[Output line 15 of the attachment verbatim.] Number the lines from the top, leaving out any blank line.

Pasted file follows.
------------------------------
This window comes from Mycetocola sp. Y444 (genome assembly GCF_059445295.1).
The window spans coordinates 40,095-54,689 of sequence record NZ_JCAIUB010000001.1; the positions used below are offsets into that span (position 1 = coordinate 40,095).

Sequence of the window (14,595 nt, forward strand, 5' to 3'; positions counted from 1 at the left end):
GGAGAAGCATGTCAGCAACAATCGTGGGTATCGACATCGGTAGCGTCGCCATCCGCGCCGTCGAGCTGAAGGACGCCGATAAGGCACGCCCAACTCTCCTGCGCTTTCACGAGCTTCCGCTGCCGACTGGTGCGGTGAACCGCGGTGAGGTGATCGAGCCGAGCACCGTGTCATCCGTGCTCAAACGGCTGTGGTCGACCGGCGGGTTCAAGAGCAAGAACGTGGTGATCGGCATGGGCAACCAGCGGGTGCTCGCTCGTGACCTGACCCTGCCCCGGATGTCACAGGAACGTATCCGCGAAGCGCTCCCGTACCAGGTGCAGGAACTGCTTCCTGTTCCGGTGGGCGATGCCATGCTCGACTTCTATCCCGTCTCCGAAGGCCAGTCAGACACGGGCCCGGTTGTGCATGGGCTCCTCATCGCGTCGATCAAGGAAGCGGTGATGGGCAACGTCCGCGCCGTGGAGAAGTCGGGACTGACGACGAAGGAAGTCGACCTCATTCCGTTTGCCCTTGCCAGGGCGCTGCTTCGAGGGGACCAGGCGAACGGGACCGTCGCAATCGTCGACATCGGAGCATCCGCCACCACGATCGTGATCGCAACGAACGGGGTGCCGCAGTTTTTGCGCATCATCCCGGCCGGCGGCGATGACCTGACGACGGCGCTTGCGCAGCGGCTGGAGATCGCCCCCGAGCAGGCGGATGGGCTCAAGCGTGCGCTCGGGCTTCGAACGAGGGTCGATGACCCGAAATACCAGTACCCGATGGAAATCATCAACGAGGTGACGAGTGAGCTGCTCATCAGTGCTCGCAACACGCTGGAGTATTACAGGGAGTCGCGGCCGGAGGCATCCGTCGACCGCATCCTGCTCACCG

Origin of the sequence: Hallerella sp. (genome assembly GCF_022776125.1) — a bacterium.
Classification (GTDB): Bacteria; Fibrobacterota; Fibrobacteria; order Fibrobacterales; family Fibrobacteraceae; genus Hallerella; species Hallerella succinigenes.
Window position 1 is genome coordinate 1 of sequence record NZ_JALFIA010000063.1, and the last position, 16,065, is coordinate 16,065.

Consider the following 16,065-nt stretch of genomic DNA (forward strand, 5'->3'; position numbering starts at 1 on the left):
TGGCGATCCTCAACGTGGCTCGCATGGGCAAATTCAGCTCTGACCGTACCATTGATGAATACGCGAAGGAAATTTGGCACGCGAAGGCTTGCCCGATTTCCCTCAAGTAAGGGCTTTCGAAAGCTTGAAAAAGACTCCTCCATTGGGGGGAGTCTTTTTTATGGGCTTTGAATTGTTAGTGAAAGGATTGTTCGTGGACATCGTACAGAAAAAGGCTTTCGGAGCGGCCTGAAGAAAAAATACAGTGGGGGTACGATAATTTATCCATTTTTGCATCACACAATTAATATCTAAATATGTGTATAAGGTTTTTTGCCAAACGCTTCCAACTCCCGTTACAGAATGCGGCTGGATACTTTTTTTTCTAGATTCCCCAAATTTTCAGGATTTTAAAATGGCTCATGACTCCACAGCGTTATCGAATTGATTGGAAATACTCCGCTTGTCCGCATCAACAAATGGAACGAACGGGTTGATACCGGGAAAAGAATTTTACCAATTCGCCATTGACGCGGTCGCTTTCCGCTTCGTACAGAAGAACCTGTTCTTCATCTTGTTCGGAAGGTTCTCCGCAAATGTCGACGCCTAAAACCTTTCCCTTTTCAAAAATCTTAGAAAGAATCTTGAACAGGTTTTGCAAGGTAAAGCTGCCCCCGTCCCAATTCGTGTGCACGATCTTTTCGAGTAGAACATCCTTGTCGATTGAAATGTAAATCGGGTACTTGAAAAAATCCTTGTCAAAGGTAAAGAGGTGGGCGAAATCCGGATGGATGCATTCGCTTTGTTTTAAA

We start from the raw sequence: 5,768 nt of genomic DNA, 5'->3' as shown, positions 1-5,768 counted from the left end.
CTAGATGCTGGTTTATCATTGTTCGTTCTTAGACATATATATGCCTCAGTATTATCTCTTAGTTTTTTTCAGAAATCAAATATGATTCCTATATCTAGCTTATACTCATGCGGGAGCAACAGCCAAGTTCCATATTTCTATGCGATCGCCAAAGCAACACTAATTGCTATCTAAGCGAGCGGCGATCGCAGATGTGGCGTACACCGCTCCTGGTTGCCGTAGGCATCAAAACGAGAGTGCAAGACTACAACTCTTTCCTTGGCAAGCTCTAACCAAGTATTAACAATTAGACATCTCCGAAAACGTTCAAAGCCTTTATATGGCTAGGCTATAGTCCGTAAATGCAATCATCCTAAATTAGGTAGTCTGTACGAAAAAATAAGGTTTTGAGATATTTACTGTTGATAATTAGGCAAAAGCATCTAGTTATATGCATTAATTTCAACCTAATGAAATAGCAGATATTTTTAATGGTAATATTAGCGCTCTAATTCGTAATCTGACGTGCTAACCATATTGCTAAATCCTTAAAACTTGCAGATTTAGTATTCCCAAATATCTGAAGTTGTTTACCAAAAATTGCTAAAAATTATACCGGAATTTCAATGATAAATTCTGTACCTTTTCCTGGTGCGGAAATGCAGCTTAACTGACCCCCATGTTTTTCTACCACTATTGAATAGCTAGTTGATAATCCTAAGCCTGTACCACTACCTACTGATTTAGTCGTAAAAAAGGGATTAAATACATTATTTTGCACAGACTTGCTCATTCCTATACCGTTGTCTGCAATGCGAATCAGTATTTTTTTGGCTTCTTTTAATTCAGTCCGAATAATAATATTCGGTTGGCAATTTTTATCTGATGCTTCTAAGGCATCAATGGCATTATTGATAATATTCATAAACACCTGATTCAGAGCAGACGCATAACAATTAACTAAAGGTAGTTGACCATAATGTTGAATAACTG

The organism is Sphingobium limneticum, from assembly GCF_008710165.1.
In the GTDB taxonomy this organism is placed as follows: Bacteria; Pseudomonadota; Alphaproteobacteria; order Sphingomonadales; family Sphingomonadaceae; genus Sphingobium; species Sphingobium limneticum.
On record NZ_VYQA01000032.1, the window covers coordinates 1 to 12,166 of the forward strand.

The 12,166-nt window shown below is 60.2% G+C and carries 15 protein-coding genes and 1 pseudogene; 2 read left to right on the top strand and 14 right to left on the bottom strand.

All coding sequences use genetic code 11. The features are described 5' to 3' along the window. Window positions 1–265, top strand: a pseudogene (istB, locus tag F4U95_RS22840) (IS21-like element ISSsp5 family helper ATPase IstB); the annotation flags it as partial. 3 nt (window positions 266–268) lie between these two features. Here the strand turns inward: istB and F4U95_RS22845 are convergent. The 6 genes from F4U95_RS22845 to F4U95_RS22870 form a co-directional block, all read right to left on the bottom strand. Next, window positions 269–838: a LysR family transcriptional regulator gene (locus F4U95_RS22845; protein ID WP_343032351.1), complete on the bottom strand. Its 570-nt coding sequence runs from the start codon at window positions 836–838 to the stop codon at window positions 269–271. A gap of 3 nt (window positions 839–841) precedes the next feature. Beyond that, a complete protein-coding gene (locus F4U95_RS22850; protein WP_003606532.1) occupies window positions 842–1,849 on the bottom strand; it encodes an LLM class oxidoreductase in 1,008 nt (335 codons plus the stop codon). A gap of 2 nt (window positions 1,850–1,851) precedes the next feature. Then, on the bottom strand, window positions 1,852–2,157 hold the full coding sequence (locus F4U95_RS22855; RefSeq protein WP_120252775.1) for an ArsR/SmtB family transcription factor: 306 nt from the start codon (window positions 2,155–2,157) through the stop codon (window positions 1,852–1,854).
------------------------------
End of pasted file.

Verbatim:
The 12,166-nt window shown below is 60.2% G+C and carries 15 protein-coding genes and 1 pseudogene; 2 read left to right on the top strand and 14 right to left on the bottom strand.